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Oman News

Fact Check: Has Oman decided to deport foreign workers working in certain professions in April?

info@thearabianstories.com

Monday, February 18, 2019

The news story was shared widely on social media panicking the migrant community in Oman. All they wanted to know is whether its true or not.

MUSCAT: By Sunday evening a news report by Arabia Today titled ‘Oman decides to deport all foreign workers working in these professions at the beginning of April 2019’ had gone viral.

The Arabia Today story read that “The Sultanate of Oman announced some painful decisions for the residents of the Sultanate, which would reduce the percentage of their presence and replace the citizens instead of them in many jobs and sectors, according to a plan put to end many of them before the end of this year.”

“Some sources pointed out that the Sultanate of Oman announced the prevention of renewing residency in 36 professions for residents over the age of forty and to terminate their services and deport them from the Sultanate permanently.”

It also added that “The government in Sultanate of Oman started the process of settling the professions, which aims to reduce the number of residents inside the country and replace the citizens instead. Also, some government sources announced the decision to prevent the renewal of residency in 36 professions for residents over the age of forty to give the opportunity for young cadres and graduates to work in the Sultanate and end the unemployment crisis.”

There is no such decision taken by the ministry. It is totally untrue. What we have is a six month ban on issuing fresh visas for certain jobs. That was renewed recently. Nothing else.

Senior Manpower Official

The news story was shared widely on social media panicking the migrant community in Oman. All they wanted to know is whether its true or not.

However, a fact checking done by The Arabian Stories, reveal the news story is false.

Talking to The Arabian Stories exclusively, a senior official from the Ministry of Manpower in Oman said that the news story by Arabia Today is untrue.

“There is no such decision taken by the ministry. It is totally untrue. What we have is a six month ban on issuing fresh visas for certain jobs. That was renewed recently. Nothing else,” the official told The Arabian Stories.

There has been a ban on issuing employment visas in 87 professions since January 2018, which was initially in place for six months, but was later extended.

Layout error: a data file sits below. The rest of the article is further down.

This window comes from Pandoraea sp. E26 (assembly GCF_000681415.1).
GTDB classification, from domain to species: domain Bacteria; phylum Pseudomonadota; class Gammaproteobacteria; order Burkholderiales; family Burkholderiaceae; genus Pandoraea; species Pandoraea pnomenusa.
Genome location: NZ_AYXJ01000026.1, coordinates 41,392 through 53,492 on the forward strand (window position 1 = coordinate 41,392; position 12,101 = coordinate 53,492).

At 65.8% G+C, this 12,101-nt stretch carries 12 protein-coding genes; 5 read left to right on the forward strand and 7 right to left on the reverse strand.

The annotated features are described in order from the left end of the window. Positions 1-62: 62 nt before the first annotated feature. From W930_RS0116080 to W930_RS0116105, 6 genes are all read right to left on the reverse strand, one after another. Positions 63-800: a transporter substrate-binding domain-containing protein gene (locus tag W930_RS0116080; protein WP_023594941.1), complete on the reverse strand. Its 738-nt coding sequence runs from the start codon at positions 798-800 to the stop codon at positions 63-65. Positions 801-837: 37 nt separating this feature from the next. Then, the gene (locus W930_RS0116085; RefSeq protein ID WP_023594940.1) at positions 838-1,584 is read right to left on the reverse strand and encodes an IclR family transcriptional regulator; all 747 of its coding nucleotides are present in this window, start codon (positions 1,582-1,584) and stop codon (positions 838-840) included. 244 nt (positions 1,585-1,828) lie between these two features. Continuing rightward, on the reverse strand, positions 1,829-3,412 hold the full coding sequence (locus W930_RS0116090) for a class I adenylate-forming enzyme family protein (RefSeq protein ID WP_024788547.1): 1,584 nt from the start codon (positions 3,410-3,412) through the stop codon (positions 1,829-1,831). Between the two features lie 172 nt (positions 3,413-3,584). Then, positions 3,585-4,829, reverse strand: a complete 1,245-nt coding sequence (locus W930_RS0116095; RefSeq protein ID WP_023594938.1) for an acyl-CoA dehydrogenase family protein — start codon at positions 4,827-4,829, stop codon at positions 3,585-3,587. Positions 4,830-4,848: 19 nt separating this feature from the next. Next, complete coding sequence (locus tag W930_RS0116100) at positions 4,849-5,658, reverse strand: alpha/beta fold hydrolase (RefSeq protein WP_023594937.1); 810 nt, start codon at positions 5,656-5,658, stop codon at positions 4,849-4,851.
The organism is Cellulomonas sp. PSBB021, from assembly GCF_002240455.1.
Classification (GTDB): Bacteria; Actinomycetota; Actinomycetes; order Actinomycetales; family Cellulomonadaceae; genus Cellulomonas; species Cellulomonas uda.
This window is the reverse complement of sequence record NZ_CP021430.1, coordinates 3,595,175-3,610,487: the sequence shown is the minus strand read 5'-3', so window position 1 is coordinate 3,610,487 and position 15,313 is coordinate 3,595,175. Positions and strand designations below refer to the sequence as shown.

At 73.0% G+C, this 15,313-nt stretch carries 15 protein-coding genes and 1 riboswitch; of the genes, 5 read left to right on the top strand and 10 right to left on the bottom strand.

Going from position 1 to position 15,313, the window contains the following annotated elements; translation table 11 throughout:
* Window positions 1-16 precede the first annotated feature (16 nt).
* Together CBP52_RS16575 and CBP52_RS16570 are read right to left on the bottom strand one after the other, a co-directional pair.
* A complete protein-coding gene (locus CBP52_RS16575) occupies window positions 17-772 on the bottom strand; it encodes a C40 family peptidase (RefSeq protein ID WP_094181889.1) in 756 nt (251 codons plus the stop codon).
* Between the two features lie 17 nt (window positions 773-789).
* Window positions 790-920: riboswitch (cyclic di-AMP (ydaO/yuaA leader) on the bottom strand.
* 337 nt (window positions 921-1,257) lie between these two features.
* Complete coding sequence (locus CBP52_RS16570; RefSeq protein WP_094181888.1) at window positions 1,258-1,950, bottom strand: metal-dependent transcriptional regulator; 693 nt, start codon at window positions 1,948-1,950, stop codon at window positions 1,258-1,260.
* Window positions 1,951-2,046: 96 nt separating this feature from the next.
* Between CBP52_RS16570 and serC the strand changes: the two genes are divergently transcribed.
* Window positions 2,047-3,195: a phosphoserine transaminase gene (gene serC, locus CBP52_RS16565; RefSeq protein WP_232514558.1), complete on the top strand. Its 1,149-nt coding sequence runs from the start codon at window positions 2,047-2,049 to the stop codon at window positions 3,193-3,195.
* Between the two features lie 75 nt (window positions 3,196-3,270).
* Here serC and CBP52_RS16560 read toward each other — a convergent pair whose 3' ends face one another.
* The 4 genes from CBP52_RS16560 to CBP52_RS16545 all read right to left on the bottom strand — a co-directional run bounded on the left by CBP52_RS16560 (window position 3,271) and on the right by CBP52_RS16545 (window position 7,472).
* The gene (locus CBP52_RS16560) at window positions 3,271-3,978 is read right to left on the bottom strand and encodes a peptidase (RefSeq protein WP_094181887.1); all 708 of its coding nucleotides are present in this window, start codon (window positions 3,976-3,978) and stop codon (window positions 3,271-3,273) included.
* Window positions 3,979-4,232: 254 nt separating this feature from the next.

And Oman’s Ministry of Manpower has extended the ban to include purchase and sales representatives and workers in the construction, cleaning, and workshop sectors from Dec. 1, 2018.

The existing ban, which was extended in July, already covers a number of industries including media, engineering, accounting and finance, IT, insurance, technicians, administration and HR.

Ministry decision number 487/2018, states: “Permits for non-Omani manpower will cease to be released for the next six months for the following professions: sales representative/promoter, purchase representative. permits for the replacement of existing employees will continue to be released.

However, the Ministry of Manpower has made it clear that this does not include the permits that were issued before this decree. Those expats may continue to work until the end of the visa period, but small and medium enterprise (SME) owners and developers are allowed to continue to hire expat workers, according to Article 2, which states, “This decision does not apply to business owners who are registered with the Public Authority for Small and Medium Enterprise Development, or to the owners insured by the Public Authority for Social Insurance.”

In June 2018, reports showed Oman’s expat population had dropped 2 percent in the first five months of the ban – that’s 43,000 fewer expats than the same time for the previous year.

The aim of the visa ban is to help reduce unemployment among Omanis, but some business people fear it might discourage start-ups in these fields of work.

The Omanization drive is part of a government’s push to recruit more of its own citizens, a similar push is underway across the GCC where countries like Saudi Arabia and Kuwait have also been trying to increase the number of locals in employment.

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